drum hoops

todd Biffard

New member
I have always been confused by the terms used to describe drum hoops made of metal: die cast hoops, or triple flanged hoops. These descriptions don't make sense to me. Die cast is a manufacturing method, whereas triple flanged is a description of the design /shape.
What we call triple flanged are made by a process called forging, where metal is heated and then re-shaped. But you can also make a triple-flanged hoop with a casting process, whereby metal is heated until it is liquid, and then poured into a mold and cooled in shape.

So either manufacturing method can be used to make any kind of hoop (unflanged, single flanged, double flanged, or triple flanged). The triple flanged hoop first appeared in the late 1920, and today virtually all hoops are triple flanged.

So wouldn't it make sense to describe hoops based on the metal? That is the prime determinant of the weight and therefore sound of it. Who cares about the flanges? Almost all hoops for over 60 years have been triple flanged. It's just a description of the design (the flaring of the metal). But what I really care about is the type of metal!

I would assume that certain metals are more suited to one process or the other (forging vs casting), and that heavier metals shape better using the casting method.

Is there anyone out there who actually makes drums hoops and can comment? Or someone who understands the properties of metals? I would really like to know if I'm mistaken about this.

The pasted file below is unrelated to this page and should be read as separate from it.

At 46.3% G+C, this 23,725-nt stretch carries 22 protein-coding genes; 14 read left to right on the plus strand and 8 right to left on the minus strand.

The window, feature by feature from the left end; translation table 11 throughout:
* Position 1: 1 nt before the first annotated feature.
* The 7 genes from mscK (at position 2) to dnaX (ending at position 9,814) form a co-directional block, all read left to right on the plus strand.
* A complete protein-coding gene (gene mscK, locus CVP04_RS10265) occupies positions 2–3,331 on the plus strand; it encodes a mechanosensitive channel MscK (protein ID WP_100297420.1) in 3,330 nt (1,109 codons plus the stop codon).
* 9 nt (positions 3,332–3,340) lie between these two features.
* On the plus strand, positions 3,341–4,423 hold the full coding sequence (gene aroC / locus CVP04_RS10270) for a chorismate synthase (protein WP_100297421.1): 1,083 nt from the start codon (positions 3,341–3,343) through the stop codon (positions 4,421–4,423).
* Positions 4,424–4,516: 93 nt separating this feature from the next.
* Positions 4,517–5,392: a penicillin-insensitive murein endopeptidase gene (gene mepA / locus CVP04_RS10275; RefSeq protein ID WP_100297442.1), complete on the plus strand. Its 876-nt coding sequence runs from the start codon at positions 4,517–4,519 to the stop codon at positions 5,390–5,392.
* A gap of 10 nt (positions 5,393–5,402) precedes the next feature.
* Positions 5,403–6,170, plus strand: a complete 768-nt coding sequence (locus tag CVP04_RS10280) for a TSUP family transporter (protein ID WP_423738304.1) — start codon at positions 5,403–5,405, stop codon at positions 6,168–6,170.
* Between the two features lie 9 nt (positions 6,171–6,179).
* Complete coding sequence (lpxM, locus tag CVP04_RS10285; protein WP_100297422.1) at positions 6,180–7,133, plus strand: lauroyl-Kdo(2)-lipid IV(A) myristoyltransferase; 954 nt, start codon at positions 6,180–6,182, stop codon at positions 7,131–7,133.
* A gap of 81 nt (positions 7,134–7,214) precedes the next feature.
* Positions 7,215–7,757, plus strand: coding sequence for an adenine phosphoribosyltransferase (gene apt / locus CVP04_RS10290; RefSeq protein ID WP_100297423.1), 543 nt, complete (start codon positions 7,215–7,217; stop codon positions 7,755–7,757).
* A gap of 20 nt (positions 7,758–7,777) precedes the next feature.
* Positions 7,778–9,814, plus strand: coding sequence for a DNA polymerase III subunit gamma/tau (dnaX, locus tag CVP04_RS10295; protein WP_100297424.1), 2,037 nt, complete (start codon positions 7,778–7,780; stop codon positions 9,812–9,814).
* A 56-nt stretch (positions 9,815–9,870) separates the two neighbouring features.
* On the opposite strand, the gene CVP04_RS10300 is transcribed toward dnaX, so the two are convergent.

gdmoore28

Gold Member
I suspect that you are exactly right about the terminology, but I don't think that it matters much. Terms like diecast and single/double/triple flanged have come to mean certain specific things to drummers, and, right or wrong, those descriptors are not going to change. It's certainly a good topic for discussion and education, though. So thanks for bringing it up.

GeeDeeEmm
 

timmdrum

Silver Member
@todd Biffard , the meanings as applied to drum hoops are simple- the words are used as adjectives rather than nouns. "Die cast" can be a noun (the method), verb ("This hoop was die-cast"), or adjective ("I like these die-cast hoops"). "Flanged" (single, triple, whatever) is a description, but also a past-tense verb.

Yes, you can make hoops in a flanged shape with the die-cast method, but why would anyone do that? It would require a much more odd-shaped mold, to produce a shape that could be made with the much less expensive forging process. Plus, the die-casting process eliminates the need for flanges, where flanged hoops are made by bending (not only into round and welded, but also "flanging" [sp?]) flat strips of metal into shape. Conversely, I'm not sure that a die-cast hoop shape can be made with the forging process; the, ummm... I don't know what they're called- "ears" of a die-cast shaped hoop where the lug screws pass through can't be created by flanging.

As for the metals- well, that's independent of the process, as multiple metals can be both cast and forged. Hence, the metal used is added to the description of hoops, since the metal doesn't dictate the method. Most, or at least some, descriptions of hoops by manufacturers state the metal type. I suppose those that don't, feel that customers don't care...?
 
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